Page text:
Unpleasant Associate is different from The Rival because The Rival is specifically trying to best the protagonist in some way. Be the first to X, be the one to achieve Y. Unpleasant Associate, however, is just a part of life, one of those social interactions that are burdensome, a person who just makes life generally more difficult for the hero in some way every time they meet. Probably because Unpleasant Associate just plain hates the main character. And who knows? Maybe the main character is just as bad and tries to retaliate in kind…but if that’s the case, that does put them more in the rival category, since now the rivalry is about who can ruin the other’s life most.

And then, of course, there’s the:
Goldfish Poop Gang

I won’t describe them since it’s all in the link. Honestly, unless they’re a separate entity from the Big Bad, they’re just terrible minions who need to be terminated. These guys, if involved, had probably better be lovable in some way or else they’re just going to be really annoying. (Although with Team Rocket – they may be annoying but at least they mean extra exps and monies, which makes up for their probably not being lovable.) Be cautious using them in your story.

So how is a recurring villain different from the main villain?

I feel we should end with this as it’s an important enough of a question. What is the difference? I believe it has to do with how much the villain sits on the forefront of the mind of both the readers/viewers/players, and the hero.  If the heroes, and perhaps subsequently the reader, are thinking heavily about the villain, they’re probably not a recurring villain. The recurring villain has to fade away, so when he shows up, it’s a reaction of, “aw, not this guy again!” or “Oh, no, it’s that guy again!”.
With some of the examples I already provided: rivals are a constant problem, but usually the hero, and the audience, is more worried about the hero’s own accomplishments. In Red/Blue, the player usually isn’t thinking about Gary. Maybe if a rival battle is coming up, the player might worry whether his pokemon are of the right type and level to beat him. But otherwise, the player is thinking about how to complete the pokedex or how to beat the gym leaders or Team Rocket. If The Rival is too present, whether physically or just mentally, The Rival kind of moves out of the realm of recurring villain and into main villain.
The Nazguls are a constant threat, yes, and one worries about them finding Frodo…but usually that fear is greatest when they’re actually around, or Frodo put on the ring again and they’re all attracted to him. Otherwise we’re usually more concerned with the orcs or  what Sauramon’s doing. There’s so much else to worry about, the Nazguls are only a problem…when the Nazguls are a problem.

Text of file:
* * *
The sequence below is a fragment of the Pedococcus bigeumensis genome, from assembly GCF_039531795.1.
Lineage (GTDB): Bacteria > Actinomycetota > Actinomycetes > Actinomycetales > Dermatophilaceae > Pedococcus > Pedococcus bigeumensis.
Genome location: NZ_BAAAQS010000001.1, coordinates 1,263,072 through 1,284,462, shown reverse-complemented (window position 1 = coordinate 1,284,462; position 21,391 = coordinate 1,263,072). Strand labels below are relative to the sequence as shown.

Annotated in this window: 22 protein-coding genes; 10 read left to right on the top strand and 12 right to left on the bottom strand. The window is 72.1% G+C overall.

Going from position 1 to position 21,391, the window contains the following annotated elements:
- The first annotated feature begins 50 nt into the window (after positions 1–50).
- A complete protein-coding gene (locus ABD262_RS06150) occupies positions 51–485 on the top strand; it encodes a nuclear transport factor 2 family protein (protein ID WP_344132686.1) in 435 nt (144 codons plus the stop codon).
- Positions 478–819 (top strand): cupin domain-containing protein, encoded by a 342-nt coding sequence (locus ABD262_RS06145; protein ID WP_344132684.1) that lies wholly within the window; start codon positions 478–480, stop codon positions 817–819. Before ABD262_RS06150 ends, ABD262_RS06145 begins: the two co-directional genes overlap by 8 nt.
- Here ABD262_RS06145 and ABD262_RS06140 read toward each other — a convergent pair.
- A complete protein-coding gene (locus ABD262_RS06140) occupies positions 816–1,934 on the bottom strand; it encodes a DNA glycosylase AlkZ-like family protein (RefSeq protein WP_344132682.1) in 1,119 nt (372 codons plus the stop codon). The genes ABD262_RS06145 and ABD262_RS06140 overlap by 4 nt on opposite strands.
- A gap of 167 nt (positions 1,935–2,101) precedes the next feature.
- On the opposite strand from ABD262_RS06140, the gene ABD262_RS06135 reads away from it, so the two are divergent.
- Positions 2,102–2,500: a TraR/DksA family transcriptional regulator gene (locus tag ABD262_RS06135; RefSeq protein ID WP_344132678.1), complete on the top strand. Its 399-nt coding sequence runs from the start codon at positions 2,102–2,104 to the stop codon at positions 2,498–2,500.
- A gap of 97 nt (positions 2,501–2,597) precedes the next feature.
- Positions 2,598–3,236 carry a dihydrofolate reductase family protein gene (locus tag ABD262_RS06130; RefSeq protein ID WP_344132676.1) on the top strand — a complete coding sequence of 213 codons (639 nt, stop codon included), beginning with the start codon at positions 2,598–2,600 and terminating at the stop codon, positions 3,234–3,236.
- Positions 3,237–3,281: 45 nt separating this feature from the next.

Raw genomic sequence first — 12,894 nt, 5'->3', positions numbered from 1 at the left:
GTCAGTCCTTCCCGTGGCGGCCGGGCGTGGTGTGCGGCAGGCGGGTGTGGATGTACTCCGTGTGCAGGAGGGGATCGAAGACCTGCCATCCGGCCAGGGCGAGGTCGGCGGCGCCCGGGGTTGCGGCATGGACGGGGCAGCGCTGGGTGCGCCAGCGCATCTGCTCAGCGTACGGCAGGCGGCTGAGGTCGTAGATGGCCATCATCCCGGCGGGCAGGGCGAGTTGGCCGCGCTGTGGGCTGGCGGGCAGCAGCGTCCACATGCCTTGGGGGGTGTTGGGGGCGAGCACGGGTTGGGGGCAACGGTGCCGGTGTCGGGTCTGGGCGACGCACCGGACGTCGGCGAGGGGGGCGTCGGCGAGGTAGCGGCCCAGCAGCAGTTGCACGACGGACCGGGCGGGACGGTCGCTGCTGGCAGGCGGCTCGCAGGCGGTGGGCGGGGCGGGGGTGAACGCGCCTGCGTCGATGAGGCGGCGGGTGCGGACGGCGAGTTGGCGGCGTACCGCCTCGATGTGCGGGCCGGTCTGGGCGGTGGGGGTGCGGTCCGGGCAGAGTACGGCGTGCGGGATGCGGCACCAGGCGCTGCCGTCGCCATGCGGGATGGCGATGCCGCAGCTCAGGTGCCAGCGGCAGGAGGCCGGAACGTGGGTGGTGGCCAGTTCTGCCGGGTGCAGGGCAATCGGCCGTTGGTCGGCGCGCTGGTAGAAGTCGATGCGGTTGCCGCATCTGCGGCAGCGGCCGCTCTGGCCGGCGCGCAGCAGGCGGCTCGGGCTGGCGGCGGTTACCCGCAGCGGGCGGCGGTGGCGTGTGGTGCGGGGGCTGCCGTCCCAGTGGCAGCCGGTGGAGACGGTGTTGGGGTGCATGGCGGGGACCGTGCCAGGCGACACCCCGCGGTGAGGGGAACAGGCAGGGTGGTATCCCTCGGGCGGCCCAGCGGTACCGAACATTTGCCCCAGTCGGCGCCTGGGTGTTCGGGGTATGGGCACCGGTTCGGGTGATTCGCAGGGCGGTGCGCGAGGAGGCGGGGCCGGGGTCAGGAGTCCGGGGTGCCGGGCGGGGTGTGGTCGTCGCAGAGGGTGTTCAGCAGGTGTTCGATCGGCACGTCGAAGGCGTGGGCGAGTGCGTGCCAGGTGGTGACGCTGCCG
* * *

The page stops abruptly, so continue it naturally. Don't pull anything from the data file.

With The Minion, the thought is always on the Overlord. The Minion is usually just a reminder that the Big Bad has to be stopped. Soon. At all costs.
With Snape and Draco – they’re pretty persistent, as Unpleasant Associates tend to be, but they’re not constantly considered the huge threat. They’re annoying or even pawns or tools in the battle against the Big Bad, but they’re not the main focus. That’s Voldemort and Voldemort alone. With an evil ex, the sensation of “ugh not her” is very present, and the hope that, after she leaves, she will not show up again any time soon indicates that it’s now time to think of something else.
And then the Goldfish Poop Gang…Well, let’s be honest. They barely have our attention when they’re the only thing to grab it. It’s like stepping in mud – you don’t want to think about it very much and scraping it off as you walk is probably a secondary function while you focus on your destination. It’s only a primary thought if it’s very persistent or unpleasant, and only for as long as it takes to scrape off.

So there you have it. Five categories of recurring villains.

About Rii the Wordsmith

An aspiring author, artist, avid consumer of storytelling medium, gamer, psychologist (insomuch as one with her bachelor's is a psychologist), wife, mother, DM, Christian, a friend to many, and, most importantly, an evil overlord.
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5 Responses to The Recurring Villain: Types

  1. Two of my favorite plot devices involve rivals. (1) When a pretty harmless, not-actually-evil rival *becomes* evil somewhere along the way. (2) When a rival serves as a foil for the protagonist. For example, did you ever read The Cleric Quintet? It’s by Salvatore, whom people tend to love or hate. The rival, Rufo, gets mixed up with some demons and stuff and ends up doing some pretty bad stuff. Even though he knows what he’s doing is wrong, he justifies it in the name of his rivalry and pretends it’s no big deal, (SPOILER) until [eventually he gets too mixed up in it and it leads to his death].

    Rufo is cowardly, calculating, and malicious compared to Cadderly’s heroic goodness. But he’s a perfect example of a recurring rival/villain because he shows up in all five books but is never the main villain; he just collaborates with the main villains a lot.

    I always thought of Draco Malfoy as this kind of rival villain, too; I think there’s overlap between the categories.


  2. “Gandal–er, Allanon” lol.


  3. Great article. Things are always easiest to understand when put into terms of Pokemon :p


  4. Pingback: Recurring Villain: Timing | Build a Villain Workshop